Ros Barber

Emotionally lucid novelist of speculative pasts and futures

Born in Washington DC, USA. Based in Brighton, England, UK.

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Ros Barber is a novelist and poet. Her debut (blank verse) novel The Marlowe Papers (2012) won the Desmond Elliott Prize, jointly won the Author’s Club Best First Novel Award and was long-listed for the Bailey’s Women’s Fiction Prize. Her second novel Devotion (2015) was shortlisted for the Encore Award.

Her poetry collections include How Things Are On Thursday (2004) and Material (2008), a Poetry Book Society Recommendation. Her poems have appeared in numerous anthologies including Faber’s Poems of the Decade (2012).

She lectures in Creative and Life Writing at Goldsmiths, University of London.

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Devotion, 2015, Oneworld

30-Second Shakespeare (editor), 2015, Ivy Press

The Marlowe Papers, 2012, Sceptre

Material, 2008, Anvil Press

Not the Usual Grasses Singing, 2005, Four Shores

How Things Are On Thursday, 2004, Anvil Press

Extract: Devotion


    Moving to the New Forest had been his wife’s idea. How could she feel useful to a man who cried silently into the butter at the breakfast table? Who, since his daughter’s death, lay flat and unresponsive as a piece of cold toast in their marriage bed? Who considered work, not wife, his sole salvation? She would move him.

    Not emotionally, Lord save us from the pull of the impossible. But physically, out of the anchored location of memories that followed him round like statically charged apparitions. Flora’s favoured kitchen chair which no longer rocked onto its back legs against his irritated exhortation; the two crescent-shaped holes in the lino mirroring her grin as she ignored him. Flora floating down the stairs in a backless dress, turning, Don’t be soppy, Daddy. Flora on the hall phone, twisting its old-fashioned umbilicus around her fingers, swaying to the music of her blood, calling her invisible boyfriend an adorable arsehole.

    Logan was chained to these memories as a human sacrifice is chained, waiting for the dragon to devour him. Time flowed on around him, without him: he remained with the boulder. The lives of others moved on; the sense that his had stopped was palpable. It is a commonplace that time slows for a kettle’s boil, worm-crawls during an anxious wait, creeps snail-like towards an execution. But when a parent loses a child, time simply breaks. Severed the moment he learnt of Flora’s death, his thread of time had separated from the world’s. His wife, his friends, his colleagues, continued to be dragged forward into a future he could not envisage. Logan was left where he was, experiencing time only as an eddy created by other people’s wakes. Clocks continued in their business without him. The moon orbited and the earth spun, and Logan stayed exactly in the second he learnt of his daughter’s death.

    He told Jules none of this. He had no way of describing it. And as the days passed, with her in them and him outside of them, their separation grew. But Jules was a qualified social worker. She had been awarded a distinction for her dissertation on grief. And she discerned in him a growing morbidity.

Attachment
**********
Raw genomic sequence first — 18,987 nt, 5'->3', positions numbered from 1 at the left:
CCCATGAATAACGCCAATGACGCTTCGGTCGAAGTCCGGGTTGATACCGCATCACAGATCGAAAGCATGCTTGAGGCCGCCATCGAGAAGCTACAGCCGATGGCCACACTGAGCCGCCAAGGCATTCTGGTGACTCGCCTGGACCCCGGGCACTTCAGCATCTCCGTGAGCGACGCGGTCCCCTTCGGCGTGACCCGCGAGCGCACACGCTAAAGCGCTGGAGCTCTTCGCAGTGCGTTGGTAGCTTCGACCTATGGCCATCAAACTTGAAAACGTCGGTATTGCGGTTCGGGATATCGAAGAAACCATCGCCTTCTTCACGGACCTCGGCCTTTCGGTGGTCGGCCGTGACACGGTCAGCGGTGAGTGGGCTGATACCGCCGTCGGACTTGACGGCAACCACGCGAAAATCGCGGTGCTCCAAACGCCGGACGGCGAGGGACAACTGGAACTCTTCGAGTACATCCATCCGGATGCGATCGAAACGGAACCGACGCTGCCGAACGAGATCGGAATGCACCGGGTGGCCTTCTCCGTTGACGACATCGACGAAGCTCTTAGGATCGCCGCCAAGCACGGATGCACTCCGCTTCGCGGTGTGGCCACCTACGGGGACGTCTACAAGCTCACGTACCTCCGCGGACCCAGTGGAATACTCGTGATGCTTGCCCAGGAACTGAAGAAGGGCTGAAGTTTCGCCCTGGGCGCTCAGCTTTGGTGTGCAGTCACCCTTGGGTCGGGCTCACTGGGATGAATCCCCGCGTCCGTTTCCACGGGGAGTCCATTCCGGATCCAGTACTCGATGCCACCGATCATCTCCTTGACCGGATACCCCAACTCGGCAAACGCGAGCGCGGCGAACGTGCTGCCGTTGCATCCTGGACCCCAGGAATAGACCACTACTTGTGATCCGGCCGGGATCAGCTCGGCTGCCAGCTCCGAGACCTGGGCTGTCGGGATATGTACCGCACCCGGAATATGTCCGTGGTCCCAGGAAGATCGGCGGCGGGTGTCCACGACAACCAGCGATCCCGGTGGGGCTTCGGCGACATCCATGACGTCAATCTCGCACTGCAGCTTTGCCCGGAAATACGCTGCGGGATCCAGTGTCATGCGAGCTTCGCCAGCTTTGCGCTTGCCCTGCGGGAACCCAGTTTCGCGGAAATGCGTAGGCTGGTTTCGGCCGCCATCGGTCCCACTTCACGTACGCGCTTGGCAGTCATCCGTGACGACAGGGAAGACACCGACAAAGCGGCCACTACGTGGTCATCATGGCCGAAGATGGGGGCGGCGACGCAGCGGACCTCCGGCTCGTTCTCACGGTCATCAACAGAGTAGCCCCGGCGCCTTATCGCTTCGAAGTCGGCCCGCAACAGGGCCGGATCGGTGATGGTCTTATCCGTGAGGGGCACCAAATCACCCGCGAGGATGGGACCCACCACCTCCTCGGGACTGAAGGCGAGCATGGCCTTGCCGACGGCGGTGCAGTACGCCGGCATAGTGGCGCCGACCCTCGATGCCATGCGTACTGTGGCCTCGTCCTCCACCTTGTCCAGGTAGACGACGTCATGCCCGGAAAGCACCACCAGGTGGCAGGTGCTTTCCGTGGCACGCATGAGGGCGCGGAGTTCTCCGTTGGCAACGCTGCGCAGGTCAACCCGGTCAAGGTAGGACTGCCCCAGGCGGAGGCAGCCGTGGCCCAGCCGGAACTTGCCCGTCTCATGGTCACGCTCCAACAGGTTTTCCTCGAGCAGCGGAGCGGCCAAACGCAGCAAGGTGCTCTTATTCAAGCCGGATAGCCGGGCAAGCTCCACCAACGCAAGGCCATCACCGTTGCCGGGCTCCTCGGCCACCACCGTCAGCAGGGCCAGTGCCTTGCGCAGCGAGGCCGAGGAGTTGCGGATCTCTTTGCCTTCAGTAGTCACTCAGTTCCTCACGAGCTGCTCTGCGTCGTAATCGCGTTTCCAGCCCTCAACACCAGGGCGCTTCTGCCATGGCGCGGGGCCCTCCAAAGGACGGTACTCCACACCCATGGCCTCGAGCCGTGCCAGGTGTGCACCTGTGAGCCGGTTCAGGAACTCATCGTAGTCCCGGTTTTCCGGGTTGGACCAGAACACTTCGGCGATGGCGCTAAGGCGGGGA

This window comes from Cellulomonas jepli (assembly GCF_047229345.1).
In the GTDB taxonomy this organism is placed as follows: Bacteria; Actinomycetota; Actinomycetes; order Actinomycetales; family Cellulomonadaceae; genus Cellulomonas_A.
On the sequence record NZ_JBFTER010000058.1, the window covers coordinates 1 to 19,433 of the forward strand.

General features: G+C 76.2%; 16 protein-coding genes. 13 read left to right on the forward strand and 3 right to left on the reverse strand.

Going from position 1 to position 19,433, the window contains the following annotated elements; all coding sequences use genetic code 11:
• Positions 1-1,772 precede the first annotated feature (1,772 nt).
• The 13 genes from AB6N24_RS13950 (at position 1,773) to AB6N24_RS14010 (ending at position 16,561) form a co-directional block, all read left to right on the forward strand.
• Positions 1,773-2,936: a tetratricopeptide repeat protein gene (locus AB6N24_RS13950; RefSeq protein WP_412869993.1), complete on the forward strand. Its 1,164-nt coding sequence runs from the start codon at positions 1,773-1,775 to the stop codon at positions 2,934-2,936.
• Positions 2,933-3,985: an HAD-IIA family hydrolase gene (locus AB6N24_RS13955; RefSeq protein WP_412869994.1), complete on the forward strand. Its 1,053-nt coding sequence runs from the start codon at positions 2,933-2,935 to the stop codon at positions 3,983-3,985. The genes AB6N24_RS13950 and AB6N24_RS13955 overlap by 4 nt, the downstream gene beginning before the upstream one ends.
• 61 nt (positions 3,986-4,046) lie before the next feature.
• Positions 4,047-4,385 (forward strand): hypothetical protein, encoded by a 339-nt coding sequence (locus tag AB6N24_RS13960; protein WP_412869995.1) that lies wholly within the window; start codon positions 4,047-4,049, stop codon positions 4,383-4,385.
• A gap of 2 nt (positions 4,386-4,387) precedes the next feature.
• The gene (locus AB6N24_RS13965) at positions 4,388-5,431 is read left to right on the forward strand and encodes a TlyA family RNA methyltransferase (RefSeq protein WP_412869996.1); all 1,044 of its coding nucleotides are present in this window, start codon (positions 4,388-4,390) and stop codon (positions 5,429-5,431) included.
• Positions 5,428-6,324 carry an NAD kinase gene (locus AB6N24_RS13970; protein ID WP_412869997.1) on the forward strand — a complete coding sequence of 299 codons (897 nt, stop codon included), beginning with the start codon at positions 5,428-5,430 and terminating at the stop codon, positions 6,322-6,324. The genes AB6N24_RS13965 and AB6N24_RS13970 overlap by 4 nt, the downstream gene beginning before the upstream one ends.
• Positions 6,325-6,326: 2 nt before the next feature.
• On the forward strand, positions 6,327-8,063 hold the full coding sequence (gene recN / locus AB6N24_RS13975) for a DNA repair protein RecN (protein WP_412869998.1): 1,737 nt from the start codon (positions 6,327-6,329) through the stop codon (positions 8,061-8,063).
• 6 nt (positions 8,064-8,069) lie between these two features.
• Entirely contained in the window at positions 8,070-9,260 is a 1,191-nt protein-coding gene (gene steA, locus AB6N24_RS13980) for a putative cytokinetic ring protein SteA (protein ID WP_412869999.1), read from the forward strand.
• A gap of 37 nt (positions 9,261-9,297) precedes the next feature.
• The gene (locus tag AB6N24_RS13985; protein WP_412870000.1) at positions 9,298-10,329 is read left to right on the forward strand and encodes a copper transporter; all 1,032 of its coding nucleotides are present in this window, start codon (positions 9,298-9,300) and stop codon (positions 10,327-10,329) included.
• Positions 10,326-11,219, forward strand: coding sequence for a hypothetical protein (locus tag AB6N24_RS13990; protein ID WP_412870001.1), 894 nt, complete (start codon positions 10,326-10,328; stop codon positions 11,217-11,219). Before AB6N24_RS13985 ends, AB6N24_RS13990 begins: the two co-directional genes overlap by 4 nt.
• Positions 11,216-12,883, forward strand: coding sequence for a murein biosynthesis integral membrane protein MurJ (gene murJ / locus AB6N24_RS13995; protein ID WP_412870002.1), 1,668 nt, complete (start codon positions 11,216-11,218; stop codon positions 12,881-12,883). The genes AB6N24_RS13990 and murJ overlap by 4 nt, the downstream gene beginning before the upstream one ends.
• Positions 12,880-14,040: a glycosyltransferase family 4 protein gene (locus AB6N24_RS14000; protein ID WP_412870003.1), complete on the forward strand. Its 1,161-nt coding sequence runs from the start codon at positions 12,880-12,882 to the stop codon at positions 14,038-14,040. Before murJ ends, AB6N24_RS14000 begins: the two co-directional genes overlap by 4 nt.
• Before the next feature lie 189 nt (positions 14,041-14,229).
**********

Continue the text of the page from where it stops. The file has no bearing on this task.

So, though he barely registered the process, she attained his careless assent to a series of questions. As devoid as he was of any appetite for living, the easiest route through any day was to murmur Yes; she left him alone sooner, he discovered, than if he said I don’t know. Legally speaking, he now recognized, he was not of sound mind. The only consequence he had desired was for Jules to stop asking him things. But from his initial assent, the questions just became more numerous and trivial. Was this house better than that house? Was this conservatory too ugly? What about the Brockenhurst house? Was he bothered by the absence of a mains gas supply?

    How could any of this matter when Flora, beautiful, astonishing, Flora—

    An absence, a whooshing of air. Restraining straps loose, flapping in a violent draught. The cargo doors open. Whatever was here has just gone.

    Whatever you think, he said. Don’t ask me any more.

    Now he found himself on Saturday mornings padding through tracks in the forest with the new dog she had also arranged because, she said, it would get them out. Dog owners, she said, chat to each other. It will help us integrate. Not acknowledging that integration was beyond him; that despite the move, perhaps partially because of the move, he was disintegrating even faster than in London. Flora’s ghosts were smoking angrily on the back step, refusing to come in because it was hers, Jules’s; they were swearing under his breath, It’s a bit fucking green, isn’t it? These were the Floras he was making up to fill her absence. He knew the real Flora was in London, disintegrating herself as the new owners stripped the staircase back to bare wood, replaced the kitchen lino with modern flagstones. Her favoured chair had been eBayed. Even now, Flora’s last skin cells were being damp-clothed from windowsills.

    The Floras he invented to keep him company were fractious, resentful. There’s nothing to do round here. A six-year-old Flora: But I want to go to our playground. The one with the rocking lion. We’re miles away, Daddy, MILES AWAY.

    Work was also, dangerously, miles away. He could write reports at home but the longer journeys to his London office left his head trespassing on the shoulders of strangers, his mind accidentally boarding trains of thought that were hurtling, driverless, into the dark.